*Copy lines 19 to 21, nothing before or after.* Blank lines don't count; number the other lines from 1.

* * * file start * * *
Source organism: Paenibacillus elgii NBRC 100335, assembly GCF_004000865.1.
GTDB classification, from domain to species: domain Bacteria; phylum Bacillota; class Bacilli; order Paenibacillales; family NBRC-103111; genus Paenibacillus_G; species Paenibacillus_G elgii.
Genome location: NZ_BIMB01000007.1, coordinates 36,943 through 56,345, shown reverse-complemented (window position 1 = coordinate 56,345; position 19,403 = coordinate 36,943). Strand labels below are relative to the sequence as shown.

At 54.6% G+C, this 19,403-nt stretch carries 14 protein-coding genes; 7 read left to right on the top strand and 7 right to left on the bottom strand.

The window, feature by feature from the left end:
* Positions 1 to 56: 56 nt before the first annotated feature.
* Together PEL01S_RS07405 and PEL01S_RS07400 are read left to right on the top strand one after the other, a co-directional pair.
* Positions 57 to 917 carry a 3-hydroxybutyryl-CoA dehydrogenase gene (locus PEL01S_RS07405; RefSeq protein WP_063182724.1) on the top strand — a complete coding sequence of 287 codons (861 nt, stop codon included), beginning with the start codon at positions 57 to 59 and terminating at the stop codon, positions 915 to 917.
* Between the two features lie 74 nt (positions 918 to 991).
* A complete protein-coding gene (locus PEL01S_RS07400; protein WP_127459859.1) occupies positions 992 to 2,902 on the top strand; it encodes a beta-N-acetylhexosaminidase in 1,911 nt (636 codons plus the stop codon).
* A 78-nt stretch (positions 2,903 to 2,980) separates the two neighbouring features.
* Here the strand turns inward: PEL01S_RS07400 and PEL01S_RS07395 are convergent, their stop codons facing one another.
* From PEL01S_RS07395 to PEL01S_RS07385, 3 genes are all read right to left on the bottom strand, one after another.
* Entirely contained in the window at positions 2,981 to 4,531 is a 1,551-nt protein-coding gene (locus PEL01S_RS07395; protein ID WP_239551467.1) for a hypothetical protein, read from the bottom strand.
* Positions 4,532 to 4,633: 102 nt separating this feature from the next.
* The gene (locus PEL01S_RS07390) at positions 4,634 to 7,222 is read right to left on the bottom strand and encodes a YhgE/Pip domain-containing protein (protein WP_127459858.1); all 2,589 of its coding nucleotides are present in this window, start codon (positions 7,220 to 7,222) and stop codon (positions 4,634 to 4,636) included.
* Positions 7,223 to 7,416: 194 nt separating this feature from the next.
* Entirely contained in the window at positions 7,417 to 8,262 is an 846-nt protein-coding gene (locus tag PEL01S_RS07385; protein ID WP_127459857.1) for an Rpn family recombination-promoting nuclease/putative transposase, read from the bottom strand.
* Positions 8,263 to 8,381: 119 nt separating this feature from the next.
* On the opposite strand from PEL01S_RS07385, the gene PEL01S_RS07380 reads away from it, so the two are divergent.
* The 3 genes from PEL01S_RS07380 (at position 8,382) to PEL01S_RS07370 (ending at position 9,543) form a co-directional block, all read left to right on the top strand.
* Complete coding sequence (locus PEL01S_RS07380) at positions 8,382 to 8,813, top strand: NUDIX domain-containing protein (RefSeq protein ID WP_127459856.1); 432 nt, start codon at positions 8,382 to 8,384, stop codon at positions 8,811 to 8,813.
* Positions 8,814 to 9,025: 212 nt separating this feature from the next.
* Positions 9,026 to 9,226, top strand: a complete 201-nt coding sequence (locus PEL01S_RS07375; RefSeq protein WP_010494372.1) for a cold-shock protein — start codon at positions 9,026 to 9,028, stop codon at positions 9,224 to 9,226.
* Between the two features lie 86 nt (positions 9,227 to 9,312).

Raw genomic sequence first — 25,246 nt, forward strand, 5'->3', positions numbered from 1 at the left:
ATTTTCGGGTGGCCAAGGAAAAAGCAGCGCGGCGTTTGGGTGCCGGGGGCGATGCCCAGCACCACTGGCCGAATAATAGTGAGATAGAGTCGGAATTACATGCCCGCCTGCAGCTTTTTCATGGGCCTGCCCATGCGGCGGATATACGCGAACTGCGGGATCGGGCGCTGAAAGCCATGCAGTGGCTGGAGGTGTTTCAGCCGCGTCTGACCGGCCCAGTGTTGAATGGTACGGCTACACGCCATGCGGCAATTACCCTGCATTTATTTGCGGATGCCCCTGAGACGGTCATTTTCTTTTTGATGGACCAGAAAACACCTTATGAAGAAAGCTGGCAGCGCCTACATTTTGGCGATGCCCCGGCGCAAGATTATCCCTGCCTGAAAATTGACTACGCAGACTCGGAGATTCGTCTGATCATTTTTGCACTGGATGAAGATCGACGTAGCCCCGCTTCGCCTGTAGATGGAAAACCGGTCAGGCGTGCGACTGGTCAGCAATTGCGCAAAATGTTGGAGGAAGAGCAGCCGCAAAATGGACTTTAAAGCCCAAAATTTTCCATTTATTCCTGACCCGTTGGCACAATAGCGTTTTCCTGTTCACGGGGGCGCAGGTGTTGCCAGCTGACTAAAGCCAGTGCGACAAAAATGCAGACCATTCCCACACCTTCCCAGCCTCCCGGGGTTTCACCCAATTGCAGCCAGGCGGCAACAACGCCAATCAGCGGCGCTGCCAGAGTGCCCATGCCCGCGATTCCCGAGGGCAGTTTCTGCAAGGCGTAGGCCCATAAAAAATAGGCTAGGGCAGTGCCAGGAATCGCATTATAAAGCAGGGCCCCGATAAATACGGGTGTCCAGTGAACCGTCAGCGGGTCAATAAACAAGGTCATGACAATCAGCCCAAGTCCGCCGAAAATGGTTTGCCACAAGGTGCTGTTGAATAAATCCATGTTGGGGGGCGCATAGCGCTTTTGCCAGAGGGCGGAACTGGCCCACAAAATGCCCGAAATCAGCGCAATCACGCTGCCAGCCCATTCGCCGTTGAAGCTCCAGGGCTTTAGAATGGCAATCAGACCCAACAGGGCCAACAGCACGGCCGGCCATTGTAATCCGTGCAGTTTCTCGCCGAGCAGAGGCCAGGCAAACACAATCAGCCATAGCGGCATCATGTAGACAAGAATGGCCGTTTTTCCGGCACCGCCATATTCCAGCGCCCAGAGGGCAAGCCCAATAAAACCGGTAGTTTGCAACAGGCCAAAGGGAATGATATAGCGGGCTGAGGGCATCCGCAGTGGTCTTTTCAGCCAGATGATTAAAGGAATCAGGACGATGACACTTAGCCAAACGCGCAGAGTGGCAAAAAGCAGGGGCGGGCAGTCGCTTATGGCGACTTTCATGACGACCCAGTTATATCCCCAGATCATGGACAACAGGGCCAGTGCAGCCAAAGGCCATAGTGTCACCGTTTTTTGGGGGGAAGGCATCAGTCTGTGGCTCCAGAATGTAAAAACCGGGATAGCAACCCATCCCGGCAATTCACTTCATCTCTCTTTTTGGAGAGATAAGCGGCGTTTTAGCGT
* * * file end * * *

* Positions 8,263 to 8,381: 119 nt separating this feature from the next.
* On the opposite strand from PEL01S_RS07385, the gene PEL01S_RS07380 reads away from it, so the two are divergent.
* The 3 genes from PEL01S_RS07380 (at position 8,382) to PEL01S_RS07370 (ending at position 9,543) form a co-directional block, all read left to right on the top strand.